The two-decade-old building has been a leading space for arts events on the East End and now with its new facelift, the university hopes to max out its full potential by hosting concerts, drama productions and author readings. The space will be officially christened next Thursday, July 10, when the gallery opens with an exhibit featuring works by Sag Harbor illustrator James McMullan and the theater hosts to the first installment of the music series, “Music at Southampton: Sustainable Treasures.”
“The theater and the gallery is really a one, two punch,” said university president’s chief of staff Linda Merians.
Like the theater, the gallery was less than functional when Stony Brook inherited it. Its concrete patio was useless because of a large satellite dish that sat, pressed up against the door. Now the dish has been removed, flowers have been planted and the patio will be used for receptions. Media Relations Director Darren Johnson said the two spaces now have a “synergy” that was missing before.
Gallery director Marc Fasanella said the plan is to not have the Avram Gallery operate like other university galleries where students’ and professors’ work hangs for months at a time, but instead to allow more of a “museum quality.”
As for the 439-seat theater, which according to Merians “doesn’t have a bad seat in the house,” the renovation covered everything from the carpet to the walls to the sound and lighting. Theater manager Leonard Ziemkiewicz said, “Aside from the acoustics, the design and layout make the Avram one of the most audience-friendly theaters on the East End.”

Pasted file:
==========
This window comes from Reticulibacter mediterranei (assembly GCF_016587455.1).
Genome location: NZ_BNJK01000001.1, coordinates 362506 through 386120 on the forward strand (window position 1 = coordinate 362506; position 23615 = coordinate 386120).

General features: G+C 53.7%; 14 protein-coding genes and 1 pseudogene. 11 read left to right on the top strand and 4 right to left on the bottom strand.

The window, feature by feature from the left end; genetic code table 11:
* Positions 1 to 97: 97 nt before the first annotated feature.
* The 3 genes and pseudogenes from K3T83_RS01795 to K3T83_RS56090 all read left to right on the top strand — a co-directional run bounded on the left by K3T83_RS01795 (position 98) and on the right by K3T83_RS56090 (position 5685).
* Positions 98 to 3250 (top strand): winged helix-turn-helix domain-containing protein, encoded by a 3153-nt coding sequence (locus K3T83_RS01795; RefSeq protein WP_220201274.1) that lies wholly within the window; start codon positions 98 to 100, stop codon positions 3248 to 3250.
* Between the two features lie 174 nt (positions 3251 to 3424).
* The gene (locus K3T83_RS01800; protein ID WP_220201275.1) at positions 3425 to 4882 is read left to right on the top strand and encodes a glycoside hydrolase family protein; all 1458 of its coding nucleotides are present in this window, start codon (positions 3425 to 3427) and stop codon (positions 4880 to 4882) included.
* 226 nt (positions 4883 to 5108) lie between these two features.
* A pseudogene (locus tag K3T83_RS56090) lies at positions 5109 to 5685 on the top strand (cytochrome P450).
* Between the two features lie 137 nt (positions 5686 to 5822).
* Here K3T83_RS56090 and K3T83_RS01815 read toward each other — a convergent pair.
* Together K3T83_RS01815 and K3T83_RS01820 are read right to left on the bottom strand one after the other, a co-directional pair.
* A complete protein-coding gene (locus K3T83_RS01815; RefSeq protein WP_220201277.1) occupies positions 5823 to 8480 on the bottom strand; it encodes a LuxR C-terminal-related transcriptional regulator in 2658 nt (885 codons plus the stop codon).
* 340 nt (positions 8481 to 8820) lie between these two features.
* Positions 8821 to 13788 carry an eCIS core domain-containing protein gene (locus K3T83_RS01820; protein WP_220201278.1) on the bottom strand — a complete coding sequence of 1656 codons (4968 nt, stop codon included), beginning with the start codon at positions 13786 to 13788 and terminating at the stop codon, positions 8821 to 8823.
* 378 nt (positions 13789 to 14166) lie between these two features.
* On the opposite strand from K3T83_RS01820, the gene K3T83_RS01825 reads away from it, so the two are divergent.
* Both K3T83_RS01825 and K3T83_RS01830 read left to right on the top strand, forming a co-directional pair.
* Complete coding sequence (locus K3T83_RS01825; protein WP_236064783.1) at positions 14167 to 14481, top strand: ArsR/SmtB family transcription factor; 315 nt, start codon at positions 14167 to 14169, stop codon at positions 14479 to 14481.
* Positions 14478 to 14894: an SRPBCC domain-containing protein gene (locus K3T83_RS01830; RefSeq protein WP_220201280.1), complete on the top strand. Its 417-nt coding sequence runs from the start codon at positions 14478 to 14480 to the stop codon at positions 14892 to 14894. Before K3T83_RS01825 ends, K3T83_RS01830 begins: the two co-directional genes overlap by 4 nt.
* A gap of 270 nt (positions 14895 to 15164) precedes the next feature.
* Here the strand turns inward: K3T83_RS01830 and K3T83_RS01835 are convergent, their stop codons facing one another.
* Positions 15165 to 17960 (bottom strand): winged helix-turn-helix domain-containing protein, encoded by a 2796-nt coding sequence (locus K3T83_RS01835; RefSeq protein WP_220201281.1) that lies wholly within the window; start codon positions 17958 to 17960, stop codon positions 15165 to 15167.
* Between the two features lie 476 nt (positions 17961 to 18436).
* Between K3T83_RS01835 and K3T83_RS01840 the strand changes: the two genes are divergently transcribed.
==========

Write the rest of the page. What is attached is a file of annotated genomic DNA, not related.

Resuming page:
The most notable difference between the old Avram and the new one is perhaps the most important aspect of a theater, the stage. Ziemkiewicz described the old stage as “angular,” like a “stop sign cut in half,” while the new stage’s thrust is rounded. The stage also has a semi-spring floor, which allows for dance recitals.
Another aspect of the stage, three traveling curtains, makes it more desirable not just for audiences but for performers as well. The stage can be utilized fully, or curtains can be drawn to make it more intimate. Merians said opera singers rarely have the chance to sing in a recital hall setting and that having the choice of a smaller stage allows them to sing songs not included in their normal repertoire. One such singer, soprano Christine Brewer, will have that chance to tone it down when she appears at the Avram in August, as opposed to when she’s on stage at the Metropolitan Opera. Ziemkiewicz said “intimacy” is the aim of the new Avram, to allow people the opportunity to witness the “marriage of music and language.”